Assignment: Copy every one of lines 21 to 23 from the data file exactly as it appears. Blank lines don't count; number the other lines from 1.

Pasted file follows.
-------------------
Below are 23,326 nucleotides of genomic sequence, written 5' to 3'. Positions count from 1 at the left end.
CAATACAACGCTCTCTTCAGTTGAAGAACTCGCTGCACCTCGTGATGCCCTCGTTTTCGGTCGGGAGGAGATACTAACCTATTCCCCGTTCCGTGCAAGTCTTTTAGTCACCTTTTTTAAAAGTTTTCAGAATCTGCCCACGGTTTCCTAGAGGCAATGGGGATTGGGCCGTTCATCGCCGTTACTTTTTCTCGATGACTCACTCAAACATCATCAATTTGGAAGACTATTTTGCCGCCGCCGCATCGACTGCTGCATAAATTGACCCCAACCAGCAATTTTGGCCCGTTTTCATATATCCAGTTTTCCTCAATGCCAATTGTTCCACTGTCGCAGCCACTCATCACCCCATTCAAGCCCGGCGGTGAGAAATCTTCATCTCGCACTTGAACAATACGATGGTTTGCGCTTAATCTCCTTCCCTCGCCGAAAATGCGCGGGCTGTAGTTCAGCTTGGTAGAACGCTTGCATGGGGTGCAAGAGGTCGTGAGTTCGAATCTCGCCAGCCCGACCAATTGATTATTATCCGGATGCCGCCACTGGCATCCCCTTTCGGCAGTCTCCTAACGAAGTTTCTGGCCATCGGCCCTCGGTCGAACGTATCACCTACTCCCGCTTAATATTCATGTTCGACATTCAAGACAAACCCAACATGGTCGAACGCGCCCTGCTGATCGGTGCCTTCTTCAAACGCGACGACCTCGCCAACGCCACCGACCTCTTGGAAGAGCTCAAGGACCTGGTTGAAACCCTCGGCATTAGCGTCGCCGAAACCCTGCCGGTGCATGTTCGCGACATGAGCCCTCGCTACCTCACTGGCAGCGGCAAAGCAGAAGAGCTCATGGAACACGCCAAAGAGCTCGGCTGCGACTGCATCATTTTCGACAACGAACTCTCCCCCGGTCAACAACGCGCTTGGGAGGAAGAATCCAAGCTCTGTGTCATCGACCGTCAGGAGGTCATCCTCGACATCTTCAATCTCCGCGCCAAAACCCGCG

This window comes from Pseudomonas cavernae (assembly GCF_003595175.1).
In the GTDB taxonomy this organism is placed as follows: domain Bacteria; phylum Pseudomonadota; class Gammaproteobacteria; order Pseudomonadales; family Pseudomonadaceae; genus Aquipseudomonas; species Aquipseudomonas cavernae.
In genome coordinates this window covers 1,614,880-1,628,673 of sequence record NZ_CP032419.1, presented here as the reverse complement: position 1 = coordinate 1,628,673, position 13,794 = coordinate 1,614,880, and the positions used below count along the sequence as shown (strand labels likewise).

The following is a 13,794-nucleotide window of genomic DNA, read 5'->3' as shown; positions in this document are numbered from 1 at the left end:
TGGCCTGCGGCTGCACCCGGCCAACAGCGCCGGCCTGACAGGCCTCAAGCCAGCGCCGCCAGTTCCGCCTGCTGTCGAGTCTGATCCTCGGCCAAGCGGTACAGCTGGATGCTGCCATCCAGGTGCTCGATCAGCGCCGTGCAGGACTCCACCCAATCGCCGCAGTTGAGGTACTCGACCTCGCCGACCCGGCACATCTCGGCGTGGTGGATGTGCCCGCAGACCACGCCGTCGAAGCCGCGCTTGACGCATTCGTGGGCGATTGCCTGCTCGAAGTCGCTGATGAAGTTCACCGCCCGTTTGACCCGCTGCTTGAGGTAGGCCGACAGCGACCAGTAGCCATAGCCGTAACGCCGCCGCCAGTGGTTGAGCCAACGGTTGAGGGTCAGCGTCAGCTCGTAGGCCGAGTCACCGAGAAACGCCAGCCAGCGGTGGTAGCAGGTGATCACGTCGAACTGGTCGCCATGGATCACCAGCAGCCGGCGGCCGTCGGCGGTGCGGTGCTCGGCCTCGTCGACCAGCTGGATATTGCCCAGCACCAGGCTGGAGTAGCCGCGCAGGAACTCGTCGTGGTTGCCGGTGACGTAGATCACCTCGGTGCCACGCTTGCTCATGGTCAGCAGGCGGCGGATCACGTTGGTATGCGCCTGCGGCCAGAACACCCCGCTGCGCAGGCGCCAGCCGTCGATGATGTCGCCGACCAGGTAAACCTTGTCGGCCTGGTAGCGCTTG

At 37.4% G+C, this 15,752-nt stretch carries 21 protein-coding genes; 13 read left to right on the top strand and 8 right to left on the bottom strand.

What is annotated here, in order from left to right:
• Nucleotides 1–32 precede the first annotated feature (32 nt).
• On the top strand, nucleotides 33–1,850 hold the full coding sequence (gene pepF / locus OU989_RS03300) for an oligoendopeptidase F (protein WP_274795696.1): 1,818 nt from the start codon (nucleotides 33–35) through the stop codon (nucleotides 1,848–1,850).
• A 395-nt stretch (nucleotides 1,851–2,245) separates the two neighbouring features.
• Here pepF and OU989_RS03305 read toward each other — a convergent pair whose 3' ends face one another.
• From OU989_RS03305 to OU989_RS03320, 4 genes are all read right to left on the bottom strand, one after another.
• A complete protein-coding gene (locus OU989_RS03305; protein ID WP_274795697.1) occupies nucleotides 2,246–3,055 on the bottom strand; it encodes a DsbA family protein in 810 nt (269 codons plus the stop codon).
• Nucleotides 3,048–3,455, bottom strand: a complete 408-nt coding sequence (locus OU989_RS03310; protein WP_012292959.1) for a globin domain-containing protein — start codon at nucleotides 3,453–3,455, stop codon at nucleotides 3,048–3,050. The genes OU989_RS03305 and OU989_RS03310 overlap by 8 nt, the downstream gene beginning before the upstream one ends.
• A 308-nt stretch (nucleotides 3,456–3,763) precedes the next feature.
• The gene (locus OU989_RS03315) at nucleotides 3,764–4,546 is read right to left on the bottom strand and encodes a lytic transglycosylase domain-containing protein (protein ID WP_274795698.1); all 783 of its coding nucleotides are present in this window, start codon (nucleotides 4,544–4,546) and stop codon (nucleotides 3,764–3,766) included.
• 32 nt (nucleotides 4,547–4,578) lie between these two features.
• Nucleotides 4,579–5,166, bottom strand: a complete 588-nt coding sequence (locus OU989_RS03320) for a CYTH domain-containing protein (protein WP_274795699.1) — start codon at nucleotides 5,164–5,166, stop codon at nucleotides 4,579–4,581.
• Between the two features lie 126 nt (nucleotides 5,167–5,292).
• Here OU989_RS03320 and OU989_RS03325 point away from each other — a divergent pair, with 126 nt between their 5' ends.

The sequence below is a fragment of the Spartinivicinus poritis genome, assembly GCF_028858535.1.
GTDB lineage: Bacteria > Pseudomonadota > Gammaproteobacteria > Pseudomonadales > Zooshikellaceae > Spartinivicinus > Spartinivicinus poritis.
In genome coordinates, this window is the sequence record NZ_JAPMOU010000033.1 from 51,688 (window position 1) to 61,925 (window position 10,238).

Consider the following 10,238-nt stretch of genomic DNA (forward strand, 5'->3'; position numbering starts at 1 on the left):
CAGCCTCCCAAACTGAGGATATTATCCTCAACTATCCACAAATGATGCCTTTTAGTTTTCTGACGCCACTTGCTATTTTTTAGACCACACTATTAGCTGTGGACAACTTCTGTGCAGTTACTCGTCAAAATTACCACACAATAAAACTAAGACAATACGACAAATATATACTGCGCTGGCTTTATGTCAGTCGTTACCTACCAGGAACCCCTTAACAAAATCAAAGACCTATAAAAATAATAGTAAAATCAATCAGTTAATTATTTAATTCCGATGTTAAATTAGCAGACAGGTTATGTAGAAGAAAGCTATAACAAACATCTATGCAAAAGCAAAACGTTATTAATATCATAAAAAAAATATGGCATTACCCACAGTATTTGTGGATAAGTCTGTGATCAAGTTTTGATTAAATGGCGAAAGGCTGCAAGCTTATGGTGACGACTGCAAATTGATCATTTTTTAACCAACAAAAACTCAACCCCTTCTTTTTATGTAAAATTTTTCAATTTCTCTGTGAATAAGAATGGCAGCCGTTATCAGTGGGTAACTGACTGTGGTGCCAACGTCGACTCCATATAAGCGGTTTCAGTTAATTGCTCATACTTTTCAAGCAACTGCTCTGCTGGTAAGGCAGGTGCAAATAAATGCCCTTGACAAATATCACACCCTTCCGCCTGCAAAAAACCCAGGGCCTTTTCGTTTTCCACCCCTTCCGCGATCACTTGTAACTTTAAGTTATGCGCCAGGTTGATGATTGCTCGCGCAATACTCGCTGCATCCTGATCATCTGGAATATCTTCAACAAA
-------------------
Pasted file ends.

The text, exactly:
• Between the two features lie 126 nt (nucleotides 5,167–5,292).
• Here OU989_RS03320 and OU989_RS03325 point away from each other — a divergent pair, with 126 nt between their 5' ends.

The sequence below is a fragment of the Spartinivicinus poritis genome, assembly GCF_028858535.1.